- Use a treatment-train approach o As stormwater moves downhill, it gathers energy. Treating it as high up in the watershed as possible first, means that there will be less pressure further down the system during storm events. This can also contribute to restoring natural groundwater regimes disrupted by development, by allowing water to naturally filter into the ground throughout the watershed. A successful treatment-train approach requires MS4 permits to incentivize projects on privately-owned land, and perhaps even above the pavement itself (i.e., granting credit for spongy turf and native landscaping practices). Similarly, this principle implies that stream restoration should be closely coupled with a watershed-wide strategy that seeks to restore baseflow to the stream (and modulate peak flows, which could be harmful to the desired stability of the restoration itself). Finally, addressing pollutants farther upstream in the watershed often increases pollution reduction credits at the final downstream location (e.g., the Bay).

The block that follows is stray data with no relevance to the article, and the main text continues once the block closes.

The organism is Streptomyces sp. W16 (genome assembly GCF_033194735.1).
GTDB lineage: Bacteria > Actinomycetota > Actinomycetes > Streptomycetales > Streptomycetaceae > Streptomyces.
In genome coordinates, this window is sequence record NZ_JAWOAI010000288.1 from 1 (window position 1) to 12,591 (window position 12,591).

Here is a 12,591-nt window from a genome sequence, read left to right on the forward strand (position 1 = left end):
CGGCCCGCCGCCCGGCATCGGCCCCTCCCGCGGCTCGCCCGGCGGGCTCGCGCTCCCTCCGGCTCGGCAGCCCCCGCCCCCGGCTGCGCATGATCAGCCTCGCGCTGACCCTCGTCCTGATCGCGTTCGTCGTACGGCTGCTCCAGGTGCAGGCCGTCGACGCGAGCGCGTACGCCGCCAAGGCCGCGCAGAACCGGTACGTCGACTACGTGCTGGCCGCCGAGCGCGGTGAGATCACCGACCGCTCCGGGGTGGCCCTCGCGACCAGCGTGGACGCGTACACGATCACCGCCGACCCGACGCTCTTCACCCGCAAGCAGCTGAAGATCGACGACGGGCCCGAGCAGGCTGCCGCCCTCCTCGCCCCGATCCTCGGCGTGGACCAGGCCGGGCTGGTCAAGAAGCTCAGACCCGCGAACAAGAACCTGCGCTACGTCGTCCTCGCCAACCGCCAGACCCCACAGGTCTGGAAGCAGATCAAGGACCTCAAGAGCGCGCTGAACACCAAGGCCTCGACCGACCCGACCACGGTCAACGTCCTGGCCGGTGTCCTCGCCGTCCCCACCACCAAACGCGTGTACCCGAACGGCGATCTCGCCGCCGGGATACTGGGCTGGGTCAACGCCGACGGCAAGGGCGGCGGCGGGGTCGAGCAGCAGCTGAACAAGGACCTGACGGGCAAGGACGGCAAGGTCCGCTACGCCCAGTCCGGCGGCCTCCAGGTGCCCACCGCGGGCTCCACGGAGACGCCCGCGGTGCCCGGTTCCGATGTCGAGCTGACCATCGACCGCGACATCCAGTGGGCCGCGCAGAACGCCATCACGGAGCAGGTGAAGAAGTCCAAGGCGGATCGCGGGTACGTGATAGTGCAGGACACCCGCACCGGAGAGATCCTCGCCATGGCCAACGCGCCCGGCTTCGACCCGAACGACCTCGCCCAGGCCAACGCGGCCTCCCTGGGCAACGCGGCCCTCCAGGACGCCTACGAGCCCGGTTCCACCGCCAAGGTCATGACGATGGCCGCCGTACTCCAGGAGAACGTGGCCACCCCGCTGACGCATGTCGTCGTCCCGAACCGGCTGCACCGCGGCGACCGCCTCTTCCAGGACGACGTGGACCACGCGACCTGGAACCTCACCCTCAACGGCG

- Incentivize innovation o Innovative jurisdictions, such as Montgomery and Prince George’s Counties, attempting new engineering practices (such as committing to very high levels of green infrastructure) or new business models (such as P3) should be supported and incentivized to continue testing these ideas for the benefit of other jurisdictions. With risk comes the possibility of failure. The MS4 permit template should include an incentive rubric that enables jurisdictions to reap the benefits of innovation: for example, bonus credit given for achieving gains above and beyond the minimum.